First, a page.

“I say, what do you think pussy?” said her father to Eva, who came in at this moment, with a flower in her hand.
“What about, papa?”
“Why, which do you like the best – to live I say do at your uncles, up in Vermont, or to have a house full of servants, as we do?”
“Oh, of course, our way is the pleasantest,” said Eva.
“Why so?” Said St. Clare, Stroking her head.
“Why, it makes so many more around you to love, you know,” said Eva, looking up earnestly.
What has happened thus far? Tom was sold by Mr. Haley to St. Clare, because Tom saved St. Clare’s daughter.
The majority of chapter sixteen was a discussion between Ophelia and Marie about slavery. I love the irony that is pointed out about the northerners; How they fight for the rights of blacks but are disgusted by blacks. Ophelia freaked out a few times when Eva touched a slave, almost immediately after she says that she thinks keeping slaves is immoral.
Another point that I think was bold to be made was St. Clare’s opinion on why he doesn’t go to church. He basically says that he doesn’t want to go to church to have the priest tell him what he’s doing is okay. Although slightly different, we can completely feel what he is feeling. We go to church and believe in Christ to be challenged spiritually and for the struggle. At their churches, this has been lost. This reminds me a little bit of The Scarlet Letter, actually.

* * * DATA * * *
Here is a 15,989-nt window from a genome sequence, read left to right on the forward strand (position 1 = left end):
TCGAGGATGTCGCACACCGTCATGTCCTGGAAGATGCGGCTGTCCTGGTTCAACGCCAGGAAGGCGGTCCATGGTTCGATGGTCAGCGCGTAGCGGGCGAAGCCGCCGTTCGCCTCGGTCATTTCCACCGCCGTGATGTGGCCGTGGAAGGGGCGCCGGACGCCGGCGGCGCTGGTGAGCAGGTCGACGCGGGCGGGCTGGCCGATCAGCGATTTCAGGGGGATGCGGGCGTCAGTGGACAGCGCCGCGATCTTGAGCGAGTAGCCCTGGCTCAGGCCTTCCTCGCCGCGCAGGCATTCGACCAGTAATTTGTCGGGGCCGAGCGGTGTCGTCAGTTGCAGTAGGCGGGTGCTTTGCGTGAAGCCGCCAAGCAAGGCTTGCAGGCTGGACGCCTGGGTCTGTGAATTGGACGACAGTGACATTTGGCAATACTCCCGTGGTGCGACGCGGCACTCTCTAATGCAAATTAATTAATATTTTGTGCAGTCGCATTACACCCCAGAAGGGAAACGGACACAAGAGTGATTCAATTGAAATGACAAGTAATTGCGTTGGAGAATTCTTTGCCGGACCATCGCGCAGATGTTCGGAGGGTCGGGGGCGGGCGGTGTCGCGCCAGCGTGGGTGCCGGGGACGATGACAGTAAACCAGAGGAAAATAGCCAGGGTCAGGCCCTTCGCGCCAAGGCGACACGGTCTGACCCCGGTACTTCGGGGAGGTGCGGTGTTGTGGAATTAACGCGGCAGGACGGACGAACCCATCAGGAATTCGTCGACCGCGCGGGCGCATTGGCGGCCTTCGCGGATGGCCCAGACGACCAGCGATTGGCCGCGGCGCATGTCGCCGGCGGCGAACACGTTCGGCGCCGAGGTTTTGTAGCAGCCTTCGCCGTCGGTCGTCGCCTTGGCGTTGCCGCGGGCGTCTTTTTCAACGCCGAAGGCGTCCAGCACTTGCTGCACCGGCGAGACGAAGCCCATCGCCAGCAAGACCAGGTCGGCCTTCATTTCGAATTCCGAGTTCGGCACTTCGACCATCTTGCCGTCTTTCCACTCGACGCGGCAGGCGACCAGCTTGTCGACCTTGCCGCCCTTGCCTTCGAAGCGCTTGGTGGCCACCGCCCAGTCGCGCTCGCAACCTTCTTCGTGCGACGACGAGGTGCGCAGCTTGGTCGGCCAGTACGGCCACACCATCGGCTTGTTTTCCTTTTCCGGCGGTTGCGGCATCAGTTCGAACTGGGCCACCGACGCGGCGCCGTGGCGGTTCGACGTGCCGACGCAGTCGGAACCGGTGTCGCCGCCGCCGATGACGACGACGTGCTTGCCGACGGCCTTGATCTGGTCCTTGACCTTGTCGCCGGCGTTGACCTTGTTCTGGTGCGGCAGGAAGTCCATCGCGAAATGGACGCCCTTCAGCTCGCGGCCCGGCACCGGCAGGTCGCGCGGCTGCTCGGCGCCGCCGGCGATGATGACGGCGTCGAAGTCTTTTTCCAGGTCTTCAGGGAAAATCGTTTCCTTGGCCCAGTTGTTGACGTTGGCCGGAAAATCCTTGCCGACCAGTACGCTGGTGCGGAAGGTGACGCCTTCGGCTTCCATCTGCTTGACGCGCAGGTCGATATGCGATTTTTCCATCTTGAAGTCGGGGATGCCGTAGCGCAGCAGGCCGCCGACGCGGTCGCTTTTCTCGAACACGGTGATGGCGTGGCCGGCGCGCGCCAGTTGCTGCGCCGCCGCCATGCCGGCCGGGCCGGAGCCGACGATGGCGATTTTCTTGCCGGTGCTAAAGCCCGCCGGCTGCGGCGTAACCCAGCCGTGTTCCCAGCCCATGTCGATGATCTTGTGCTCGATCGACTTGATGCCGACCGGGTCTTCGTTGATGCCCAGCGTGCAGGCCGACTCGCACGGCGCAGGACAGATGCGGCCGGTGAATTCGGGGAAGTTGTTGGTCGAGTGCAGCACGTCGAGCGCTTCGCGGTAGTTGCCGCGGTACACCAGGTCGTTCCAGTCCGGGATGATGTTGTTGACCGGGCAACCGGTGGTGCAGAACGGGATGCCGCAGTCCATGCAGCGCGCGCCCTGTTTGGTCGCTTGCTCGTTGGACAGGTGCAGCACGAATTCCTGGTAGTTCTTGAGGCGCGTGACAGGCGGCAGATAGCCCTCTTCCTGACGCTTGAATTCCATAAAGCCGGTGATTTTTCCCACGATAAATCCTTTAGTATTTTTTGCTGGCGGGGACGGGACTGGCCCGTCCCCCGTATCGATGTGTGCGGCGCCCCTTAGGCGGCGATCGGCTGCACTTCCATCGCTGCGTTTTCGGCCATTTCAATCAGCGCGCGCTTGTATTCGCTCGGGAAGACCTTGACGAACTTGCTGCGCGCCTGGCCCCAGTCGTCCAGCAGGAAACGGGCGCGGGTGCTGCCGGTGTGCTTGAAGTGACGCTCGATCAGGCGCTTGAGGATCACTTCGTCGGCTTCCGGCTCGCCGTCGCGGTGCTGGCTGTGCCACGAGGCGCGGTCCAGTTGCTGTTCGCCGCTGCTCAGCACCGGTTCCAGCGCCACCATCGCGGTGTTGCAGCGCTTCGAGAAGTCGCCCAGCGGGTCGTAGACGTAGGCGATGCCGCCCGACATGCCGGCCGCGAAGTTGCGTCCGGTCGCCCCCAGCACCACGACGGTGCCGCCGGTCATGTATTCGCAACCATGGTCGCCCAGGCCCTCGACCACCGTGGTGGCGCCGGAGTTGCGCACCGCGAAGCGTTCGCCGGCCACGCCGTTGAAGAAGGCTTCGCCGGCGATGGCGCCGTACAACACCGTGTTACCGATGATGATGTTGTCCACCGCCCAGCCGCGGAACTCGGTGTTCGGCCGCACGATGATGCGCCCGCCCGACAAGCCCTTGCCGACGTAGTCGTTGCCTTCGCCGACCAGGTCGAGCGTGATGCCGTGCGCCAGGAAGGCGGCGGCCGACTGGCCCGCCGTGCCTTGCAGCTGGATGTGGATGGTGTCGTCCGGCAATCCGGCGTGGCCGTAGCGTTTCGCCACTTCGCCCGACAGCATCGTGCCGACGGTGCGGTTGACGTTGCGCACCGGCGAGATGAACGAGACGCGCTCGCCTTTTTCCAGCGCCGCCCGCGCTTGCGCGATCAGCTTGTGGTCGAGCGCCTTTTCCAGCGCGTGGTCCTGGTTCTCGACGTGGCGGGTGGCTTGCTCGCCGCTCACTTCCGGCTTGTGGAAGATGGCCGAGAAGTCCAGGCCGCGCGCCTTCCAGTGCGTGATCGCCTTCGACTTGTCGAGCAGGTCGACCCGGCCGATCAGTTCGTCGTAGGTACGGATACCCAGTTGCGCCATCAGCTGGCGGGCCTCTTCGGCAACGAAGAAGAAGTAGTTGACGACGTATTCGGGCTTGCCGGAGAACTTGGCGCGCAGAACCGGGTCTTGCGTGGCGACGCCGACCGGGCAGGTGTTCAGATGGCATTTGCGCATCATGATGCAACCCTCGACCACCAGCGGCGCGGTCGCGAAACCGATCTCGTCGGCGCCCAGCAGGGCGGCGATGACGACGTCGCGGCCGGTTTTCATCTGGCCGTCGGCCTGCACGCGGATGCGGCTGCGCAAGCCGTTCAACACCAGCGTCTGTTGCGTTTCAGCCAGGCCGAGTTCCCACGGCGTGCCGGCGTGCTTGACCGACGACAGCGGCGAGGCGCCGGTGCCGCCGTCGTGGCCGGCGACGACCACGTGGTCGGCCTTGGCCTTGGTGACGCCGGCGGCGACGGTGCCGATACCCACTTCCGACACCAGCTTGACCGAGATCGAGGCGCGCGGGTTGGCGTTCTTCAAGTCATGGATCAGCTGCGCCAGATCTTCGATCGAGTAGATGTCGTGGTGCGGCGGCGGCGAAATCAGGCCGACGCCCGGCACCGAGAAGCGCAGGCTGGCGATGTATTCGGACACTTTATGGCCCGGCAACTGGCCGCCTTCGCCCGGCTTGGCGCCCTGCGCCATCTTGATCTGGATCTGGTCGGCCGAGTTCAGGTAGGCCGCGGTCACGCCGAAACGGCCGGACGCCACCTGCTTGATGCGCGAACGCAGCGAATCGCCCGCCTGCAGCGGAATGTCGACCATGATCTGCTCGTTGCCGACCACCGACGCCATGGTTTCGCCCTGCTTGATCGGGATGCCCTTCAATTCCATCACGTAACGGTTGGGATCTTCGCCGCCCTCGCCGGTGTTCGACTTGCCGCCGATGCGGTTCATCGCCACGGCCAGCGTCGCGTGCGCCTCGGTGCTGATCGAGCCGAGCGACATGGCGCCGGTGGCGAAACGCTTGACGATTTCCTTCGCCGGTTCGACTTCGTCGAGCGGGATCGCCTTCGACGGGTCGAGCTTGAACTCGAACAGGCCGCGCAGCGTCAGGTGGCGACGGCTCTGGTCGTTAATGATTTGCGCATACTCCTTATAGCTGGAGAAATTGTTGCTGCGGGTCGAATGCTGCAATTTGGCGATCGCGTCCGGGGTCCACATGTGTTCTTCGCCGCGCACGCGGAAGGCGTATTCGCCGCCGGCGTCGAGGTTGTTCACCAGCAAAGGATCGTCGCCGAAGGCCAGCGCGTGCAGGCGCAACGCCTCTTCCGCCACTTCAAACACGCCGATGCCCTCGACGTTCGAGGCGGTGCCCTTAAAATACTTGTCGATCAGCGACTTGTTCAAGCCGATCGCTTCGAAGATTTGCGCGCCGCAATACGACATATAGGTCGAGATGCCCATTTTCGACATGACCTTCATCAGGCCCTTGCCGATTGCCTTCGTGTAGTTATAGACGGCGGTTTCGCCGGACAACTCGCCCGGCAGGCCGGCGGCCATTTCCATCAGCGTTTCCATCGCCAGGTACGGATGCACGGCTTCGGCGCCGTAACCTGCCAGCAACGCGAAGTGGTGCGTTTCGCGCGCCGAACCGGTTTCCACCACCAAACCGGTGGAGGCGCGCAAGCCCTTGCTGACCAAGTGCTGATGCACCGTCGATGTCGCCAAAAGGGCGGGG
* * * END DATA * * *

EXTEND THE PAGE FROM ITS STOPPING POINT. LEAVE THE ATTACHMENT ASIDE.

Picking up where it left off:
In the next chapter, we see a little further into the story of George and Eliza as they are protected by some Quakers. Haley’s searchers find them, and they have a gunfight. Although a pacifist Quaker, Phineas agrees with George that he should fight if his family was in danger.
Phineas Fletcher was a Quaker only because he fell in love with a Quaker woman.
Also, I thought I recognized the name “Phineas Fletcher,” it is really similar to “Phineas Flynn-Fletcher” from Phineas and Ferb. I smell a reference!